By Arthur O’Sullivan
In writing this article, I intend, with the benefit of hindsight, to document and evaluate Binghamton University’s response to the student suicide of October 30, 2023. In doing so, I hope to give a guide for students who want to learn from and help prevent tragedy. This is not an easy article to write. Leaving aside the problem of tonal clash with this issue, there are a number of pitfalls that come with this subject.
The most obvious is insensitivity. I’m far from an expert on any issue that this article raises. Few people are, at least on this campus. As such, I draw heavily on the experience of others to understand what happened, the broader context of this incident, and what the “proper” response is. As such, I ask for your grace and goodwill. If you believe that I’ve made an error: misrepresented something, missed important information, or even just disagree, please let me know. (My email, as ever, is firstname.lastname@example.org).
Additionally, it’s all too easy to project one’s own issues, biases, pet-causes et cetera onto an event like this: student disengagement, stress-culture, poor administration, lack of nutrition on campus, whatever! If it exists, anyone can find some way to connect it to this death on campus, blaming that specific thing above all else. This elides the fact that we do not know—and indeed can’t know—what factors drive any one individual to suicide. You can never simply project trends onto just one person. As such, I will only ask “What happened?” and not “How did it happen?” The only “how” questions I will ask are for the responses of students, professors, and administrators: How did they respond, and how well did it work?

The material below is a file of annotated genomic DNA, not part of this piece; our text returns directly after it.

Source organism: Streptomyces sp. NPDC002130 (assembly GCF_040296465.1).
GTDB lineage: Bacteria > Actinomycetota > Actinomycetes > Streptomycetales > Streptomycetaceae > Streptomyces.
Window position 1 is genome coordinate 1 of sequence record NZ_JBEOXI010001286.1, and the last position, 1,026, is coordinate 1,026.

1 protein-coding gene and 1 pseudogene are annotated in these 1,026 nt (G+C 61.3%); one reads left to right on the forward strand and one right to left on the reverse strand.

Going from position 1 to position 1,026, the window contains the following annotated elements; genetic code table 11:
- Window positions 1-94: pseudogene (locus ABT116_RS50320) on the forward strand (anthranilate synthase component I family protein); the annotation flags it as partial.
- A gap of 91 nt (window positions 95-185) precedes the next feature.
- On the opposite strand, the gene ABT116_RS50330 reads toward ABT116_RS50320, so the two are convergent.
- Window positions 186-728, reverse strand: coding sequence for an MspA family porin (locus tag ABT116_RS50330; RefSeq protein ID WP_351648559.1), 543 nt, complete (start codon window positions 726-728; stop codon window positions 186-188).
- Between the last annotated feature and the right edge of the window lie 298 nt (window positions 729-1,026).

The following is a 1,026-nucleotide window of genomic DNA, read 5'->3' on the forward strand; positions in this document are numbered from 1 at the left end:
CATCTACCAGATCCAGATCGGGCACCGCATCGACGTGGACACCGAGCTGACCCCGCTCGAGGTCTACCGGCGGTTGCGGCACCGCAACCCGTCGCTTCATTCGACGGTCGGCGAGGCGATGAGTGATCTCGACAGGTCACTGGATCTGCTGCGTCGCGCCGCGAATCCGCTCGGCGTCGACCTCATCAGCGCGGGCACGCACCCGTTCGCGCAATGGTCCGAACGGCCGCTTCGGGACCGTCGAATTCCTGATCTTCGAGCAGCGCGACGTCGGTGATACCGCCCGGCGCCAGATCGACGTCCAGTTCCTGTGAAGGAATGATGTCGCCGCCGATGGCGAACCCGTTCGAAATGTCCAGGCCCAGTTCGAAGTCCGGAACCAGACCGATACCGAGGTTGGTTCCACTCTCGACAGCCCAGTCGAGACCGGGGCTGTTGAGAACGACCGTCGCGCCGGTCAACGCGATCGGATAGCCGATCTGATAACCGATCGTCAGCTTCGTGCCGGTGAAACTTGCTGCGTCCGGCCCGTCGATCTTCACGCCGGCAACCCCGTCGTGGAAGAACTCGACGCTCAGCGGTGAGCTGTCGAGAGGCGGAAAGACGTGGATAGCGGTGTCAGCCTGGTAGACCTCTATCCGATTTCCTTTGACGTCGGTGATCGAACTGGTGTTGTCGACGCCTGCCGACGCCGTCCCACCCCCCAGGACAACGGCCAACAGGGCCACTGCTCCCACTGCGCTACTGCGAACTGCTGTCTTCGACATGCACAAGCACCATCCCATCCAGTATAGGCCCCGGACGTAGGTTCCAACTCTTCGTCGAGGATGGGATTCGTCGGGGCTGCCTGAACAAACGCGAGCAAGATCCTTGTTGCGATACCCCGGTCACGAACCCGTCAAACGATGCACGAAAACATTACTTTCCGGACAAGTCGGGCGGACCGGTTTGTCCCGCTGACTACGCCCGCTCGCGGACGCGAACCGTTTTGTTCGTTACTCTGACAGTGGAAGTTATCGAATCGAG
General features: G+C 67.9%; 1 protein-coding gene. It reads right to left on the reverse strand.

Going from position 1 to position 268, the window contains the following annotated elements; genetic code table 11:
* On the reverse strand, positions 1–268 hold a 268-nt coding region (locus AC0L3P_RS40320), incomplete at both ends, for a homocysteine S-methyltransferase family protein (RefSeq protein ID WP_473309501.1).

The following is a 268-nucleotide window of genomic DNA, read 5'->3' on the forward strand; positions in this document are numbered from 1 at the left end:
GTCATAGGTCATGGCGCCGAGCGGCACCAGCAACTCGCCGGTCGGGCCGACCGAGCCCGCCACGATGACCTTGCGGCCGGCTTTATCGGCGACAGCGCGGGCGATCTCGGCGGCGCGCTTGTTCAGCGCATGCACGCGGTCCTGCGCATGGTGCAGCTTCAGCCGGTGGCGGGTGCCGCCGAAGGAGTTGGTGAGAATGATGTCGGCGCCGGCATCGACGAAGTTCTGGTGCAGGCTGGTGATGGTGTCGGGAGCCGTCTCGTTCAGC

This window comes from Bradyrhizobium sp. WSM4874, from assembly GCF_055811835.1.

Finally, it’s easy to be unfair to others—especially those in authority—when tragedy strikes. In the wake of that bleak Monday morning, I noticed too many students jumping on bandwagons of hate or worship for campus authorities. Some picked apart every word in the B-ALERT and B-Line messages, excoriating them for being unhelpful and vague, but also not being released earlier; others clung to every statement made by a man in authority, refusing to entertain any idea that things could have been mishandled. Neither position is fair. In truth, our professors and administrators are almost always just as confused and unsure as you and I are. It’s incumbent on us all to be measured in our criticism, and judicious in our praise. Otherwise, no human involved can learn from that week.
With this long preamble out of the way, we can now consider the heart of the matter: what happened, how did we respond, and what must we do next?
What happened on the week of October 30, 2023
At 8:56 A.M., students received a cryptic B-ALERT reading “Campus Police are actively investigating an incident that occurred outside the Bartle Library tower. There is no danger to the campus or community.”
At 9:23 A.M., a second B-ALERT announced the cancellation of all classes that day, due to the investigation.